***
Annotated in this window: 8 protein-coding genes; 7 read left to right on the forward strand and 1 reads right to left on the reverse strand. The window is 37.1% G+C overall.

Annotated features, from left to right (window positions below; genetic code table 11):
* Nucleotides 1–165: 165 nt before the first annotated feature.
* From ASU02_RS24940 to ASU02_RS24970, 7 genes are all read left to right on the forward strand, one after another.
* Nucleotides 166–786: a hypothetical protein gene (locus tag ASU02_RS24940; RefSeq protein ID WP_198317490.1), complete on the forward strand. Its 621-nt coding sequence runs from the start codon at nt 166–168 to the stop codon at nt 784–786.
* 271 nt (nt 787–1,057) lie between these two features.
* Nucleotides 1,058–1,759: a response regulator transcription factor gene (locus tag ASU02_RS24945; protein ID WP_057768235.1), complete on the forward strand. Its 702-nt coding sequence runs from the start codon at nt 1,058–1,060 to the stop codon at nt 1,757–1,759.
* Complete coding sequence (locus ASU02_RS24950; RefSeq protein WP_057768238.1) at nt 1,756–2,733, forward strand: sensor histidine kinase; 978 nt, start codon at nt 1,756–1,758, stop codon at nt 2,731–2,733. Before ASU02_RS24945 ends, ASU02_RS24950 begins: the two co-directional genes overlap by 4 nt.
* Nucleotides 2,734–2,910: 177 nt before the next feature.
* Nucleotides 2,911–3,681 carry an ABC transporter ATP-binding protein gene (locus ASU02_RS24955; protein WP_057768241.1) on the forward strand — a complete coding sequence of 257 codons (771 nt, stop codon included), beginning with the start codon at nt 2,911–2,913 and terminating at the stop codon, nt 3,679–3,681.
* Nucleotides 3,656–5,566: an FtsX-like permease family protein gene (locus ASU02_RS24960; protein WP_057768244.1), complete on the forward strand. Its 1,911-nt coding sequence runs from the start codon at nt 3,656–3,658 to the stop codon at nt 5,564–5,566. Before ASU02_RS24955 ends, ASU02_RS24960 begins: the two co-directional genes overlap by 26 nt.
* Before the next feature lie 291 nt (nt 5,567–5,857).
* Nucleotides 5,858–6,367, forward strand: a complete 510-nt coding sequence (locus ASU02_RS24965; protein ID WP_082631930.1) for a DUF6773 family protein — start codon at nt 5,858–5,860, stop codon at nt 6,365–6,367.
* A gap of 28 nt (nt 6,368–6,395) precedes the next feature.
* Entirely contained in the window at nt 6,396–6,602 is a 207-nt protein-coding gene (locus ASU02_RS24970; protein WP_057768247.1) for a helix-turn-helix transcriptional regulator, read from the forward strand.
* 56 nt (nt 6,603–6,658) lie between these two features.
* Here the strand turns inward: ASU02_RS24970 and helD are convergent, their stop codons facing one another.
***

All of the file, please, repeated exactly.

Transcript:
Annotated in this window: 8 protein-coding genes; 7 read left to right on the forward strand and 1 reads right to left on the reverse strand. The window is 37.1% G+C overall.

Annotated features, from left to right (window positions below; genetic code table 11):
* Nucleotides 1–165: 165 nt before the first annotated feature.
* From ASU02_RS24940 to ASU02_RS24970, 7 genes are all read left to right on the forward strand, one after another.
* Nucleotides 166–786: a hypothetical protein gene (locus tag ASU02_RS24940; RefSeq protein ID WP_198317490.1), complete on the forward strand. Its 621-nt coding sequence runs from the start codon at nt 166–168 to the stop codon at nt 784–786.
* 271 nt (nt 787–1,057) lie between these two features.
* Nucleotides 1,058–1,759: a response regulator transcription factor gene (locus tag ASU02_RS24945; protein ID WP_057768235.1), complete on the forward strand. Its 702-nt coding sequence runs from the start codon at nt 1,058–1,060 to the stop codon at nt 1,757–1,759.
* Complete coding sequence (locus ASU02_RS24950; RefSeq protein WP_057768238.1) at nt 1,756–2,733, forward strand: sensor histidine kinase; 978 nt, start codon at nt 1,756–1,758, stop codon at nt 2,731–2,733. Before ASU02_RS24945 ends, ASU02_RS24950 begins: the two co-directional genes overlap by 4 nt.
* Nucleotides 2,734–2,910: 177 nt before the next feature.
* Nucleotides 2,911–3,681 carry an ABC transporter ATP-binding protein gene (locus ASU02_RS24955; protein WP_057768241.1) on the forward strand — a complete coding sequence of 257 codons (771 nt, stop codon included), beginning with the start codon at nt 2,911–2,913 and terminating at the stop codon, nt 3,679–3,681.
* Nucleotides 3,656–5,566: an FtsX-like permease family protein gene (locus ASU02_RS24960; protein WP_057768244.1), complete on the forward strand. Its 1,911-nt coding sequence runs from the start codon at nt 3,656–3,658 to the stop codon at nt 5,564–5,566. Before ASU02_RS24955 ends, ASU02_RS24960 begins: the two co-directional genes overlap by 26 nt.
* Before the next feature lie 291 nt (nt 5,567–5,857).
* Nucleotides 5,858–6,367, forward strand: a complete 510-nt coding sequence (locus ASU02_RS24965; protein ID WP_082631930.1) for a DUF6773 family protein — start codon at nt 5,858–5,860, stop codon at nt 6,365–6,367.
* A gap of 28 nt (nt 6,368–6,395) precedes the next feature.
* Entirely contained in the window at nt 6,396–6,602 is a 207-nt protein-coding gene (locus ASU02_RS24970; protein WP_057768247.1) for a helix-turn-helix transcriptional regulator, read from the forward strand.
* 56 nt (nt 6,603–6,658) lie between these two features.
* Here the strand turns inward: ASU02_RS24970 and helD are convergent, their stop codons facing one another.